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Introduction: More Than Film School—Why the Full Spectrum of Practice-Based Film Education Warrants Attention

  • Mette Hjort
Chapter
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Part of the Global Cinema book series (GLOBALCINE)

Abstract

Adapting Simone de Beauvoir’s well-known phrase, one is not born a filmmaker, but becomes one.1 To ask about the nature of practice-based film education as it has emerged around the globe and exists today is to begin to understand how filmmakers become filmmakers. Inquiry along these lines sheds light on the process of becoming not only a filmmaker, but also a particular kind of filmmaker, where “kind” encompasses skills, as well as narrative and aesthetic priorities, preferred modes of practice, and understandings of what the ideal roles and contributions of film would be.

Keywords

Middle East Creative Industry Institution Building Cultural Policy Training Initiative 
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Notes

  1. 2.
    The Danish Directors 2: Dialogues on the New Danish Fiction Cinema, ed. Mette Hjort, Eva Jørholt, and Eva Novrup Redvall (Bristol: Intellect Press, 2010), 231.Google Scholar
  2. 3.
    The Danish Directors 3: Dialogues on the New Danish Documentary Cinema, ed. Mette Hjort, Ib Bondebjerg and Eva Novrup Redvall (Bristol: Intellect Press, 2013).Google Scholar
  3. 5.
    See Richard Maxwell and Toby Miller, “Film and the Environment: Risk Off-screen,” in Film and Risk, ed. Mette Hjort (Detroit: Wayne State University Press, 2012), 272. See also, Mette Hjort, “The Film Phenomenon and How Risk Pervades It,” in Film and Risk, 20–22.Google Scholar
  4. 14.
    Mette Hjort, “Danish Cinema and the Politics of Recognition,” in Post-Theory, ed. Noël Carroll and David Bordwell (Madison: University of Wisconsin Press, 1996).Google Scholar
  5. 17.
    Miroslav Hroch, The Social Preconditions of National Revival in Europe: A Comparative Analysis of the Social Composition of Patriotic Groups among the Smaller European Nations (Cambridge: Cambridge University Press, 1985);Google Scholar
  6. see also Mark Bray and Steve Packer, Education in Small States: Concepts, Challenges, and Strategies (Oxford, England and New York: Pergamon Press, 1993).Google Scholar
  7. 18.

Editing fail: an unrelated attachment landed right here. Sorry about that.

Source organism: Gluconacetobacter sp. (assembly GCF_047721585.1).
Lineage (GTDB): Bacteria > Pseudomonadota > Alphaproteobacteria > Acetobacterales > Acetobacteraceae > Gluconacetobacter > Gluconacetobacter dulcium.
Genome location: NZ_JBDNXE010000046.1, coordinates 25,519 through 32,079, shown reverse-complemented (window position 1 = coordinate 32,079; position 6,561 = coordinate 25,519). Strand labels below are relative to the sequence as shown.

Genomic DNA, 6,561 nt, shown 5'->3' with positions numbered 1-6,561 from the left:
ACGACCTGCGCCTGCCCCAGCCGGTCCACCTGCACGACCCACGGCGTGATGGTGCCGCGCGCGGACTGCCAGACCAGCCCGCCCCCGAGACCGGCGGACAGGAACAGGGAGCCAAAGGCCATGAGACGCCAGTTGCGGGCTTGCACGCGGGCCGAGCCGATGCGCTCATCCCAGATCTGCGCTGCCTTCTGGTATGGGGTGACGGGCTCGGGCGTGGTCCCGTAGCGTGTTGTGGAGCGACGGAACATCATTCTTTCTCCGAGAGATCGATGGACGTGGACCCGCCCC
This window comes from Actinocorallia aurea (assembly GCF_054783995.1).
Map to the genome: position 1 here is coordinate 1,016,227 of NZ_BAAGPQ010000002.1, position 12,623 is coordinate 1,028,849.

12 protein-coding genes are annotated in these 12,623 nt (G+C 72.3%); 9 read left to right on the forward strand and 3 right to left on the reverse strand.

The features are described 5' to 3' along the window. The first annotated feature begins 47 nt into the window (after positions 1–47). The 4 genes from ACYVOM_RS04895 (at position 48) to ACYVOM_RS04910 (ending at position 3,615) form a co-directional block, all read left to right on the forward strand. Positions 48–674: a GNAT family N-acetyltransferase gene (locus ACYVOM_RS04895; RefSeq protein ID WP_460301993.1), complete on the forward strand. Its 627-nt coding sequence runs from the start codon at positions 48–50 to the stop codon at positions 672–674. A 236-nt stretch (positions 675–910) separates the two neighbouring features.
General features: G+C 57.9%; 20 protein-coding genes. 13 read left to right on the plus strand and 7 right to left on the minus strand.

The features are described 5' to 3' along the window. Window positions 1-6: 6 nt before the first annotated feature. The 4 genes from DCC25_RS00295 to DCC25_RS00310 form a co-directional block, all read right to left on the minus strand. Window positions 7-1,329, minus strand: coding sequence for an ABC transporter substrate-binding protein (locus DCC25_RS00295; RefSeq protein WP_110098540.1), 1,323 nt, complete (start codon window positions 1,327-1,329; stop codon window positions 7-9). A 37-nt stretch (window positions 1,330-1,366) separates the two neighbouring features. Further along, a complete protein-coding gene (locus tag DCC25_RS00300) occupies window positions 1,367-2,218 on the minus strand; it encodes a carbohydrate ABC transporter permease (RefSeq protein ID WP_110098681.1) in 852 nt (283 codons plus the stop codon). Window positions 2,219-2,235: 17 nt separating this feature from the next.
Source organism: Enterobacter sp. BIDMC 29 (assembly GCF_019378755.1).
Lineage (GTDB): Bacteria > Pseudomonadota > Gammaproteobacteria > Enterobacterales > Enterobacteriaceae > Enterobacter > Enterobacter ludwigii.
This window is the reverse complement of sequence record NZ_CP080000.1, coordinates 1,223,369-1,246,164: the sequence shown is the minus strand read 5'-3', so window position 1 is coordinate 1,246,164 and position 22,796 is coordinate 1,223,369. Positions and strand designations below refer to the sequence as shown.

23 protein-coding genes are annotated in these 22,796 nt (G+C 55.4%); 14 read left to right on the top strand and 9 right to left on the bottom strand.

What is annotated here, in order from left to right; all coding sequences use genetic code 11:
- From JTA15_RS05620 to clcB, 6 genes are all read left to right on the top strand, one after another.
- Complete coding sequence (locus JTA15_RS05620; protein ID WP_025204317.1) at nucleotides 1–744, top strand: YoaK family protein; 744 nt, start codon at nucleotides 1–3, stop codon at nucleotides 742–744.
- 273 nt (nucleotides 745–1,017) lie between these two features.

See Mette Hjort, Small Nation, Global Cinema (Minneapolis: University of Minnesota Press, 2005),Google Scholar
  8. and Mette Hjort and Duncan Petrie, “Introduction,” in The Cinema of Small Nations, ed. Hjort and Petrie (Indianapolis and Edinburgh: University of Indiana Press and Edinburgh University Press, 2007).CrossRefGoogle Scholar
  9. 19.
    The Danish Directors: Dialogues on a Contemporary National Cinema, ed. Mette Hjort and Ib Bondebjerg (Bristol: Intellect Press, 2001); The Danish Directors 2; The Danish Directors 3.Google Scholar
  10. 21.
    Mette Hjort, “Affinitive and Milieu-Building Transnationalism: The Advance Party Project,” in Cinema at the Periphery, ed. Dina Iordanova, David Martin-Jones, and Belén Vidal (Detroit: Wayne State University Press, 2010).Google Scholar
  11. See also, Mette Hjort, “On the Plurality of Cinematic Transnationalism,” in World Cinemas, Transnational Perspectives, ed. Nataša Durovicová and Kathleen Newman (London and New York: Routledge, 2010).Google Scholar
  12. 24.
    Tom Edgar and Karin Kelly, Film School Confidential: Get In. Make It Out Alive (New York, NY: Perigee, 1997).Google Scholar
  13. 25.
    Projections 12: Film-makers on Film Schools, ed. John Boorman, Fraser MacDonald and Walter Donahue (London: Faber & Faber, 2002).Google Scholar
  14. 26.
    Ni Zhen, Memoirs from the Beijing Film Academy: The Genesis of China’s Fifth Generation (Durham: Duke University Press, 2001).Google Scholar

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© Mette Hjort 2013

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  • Mette Hjort

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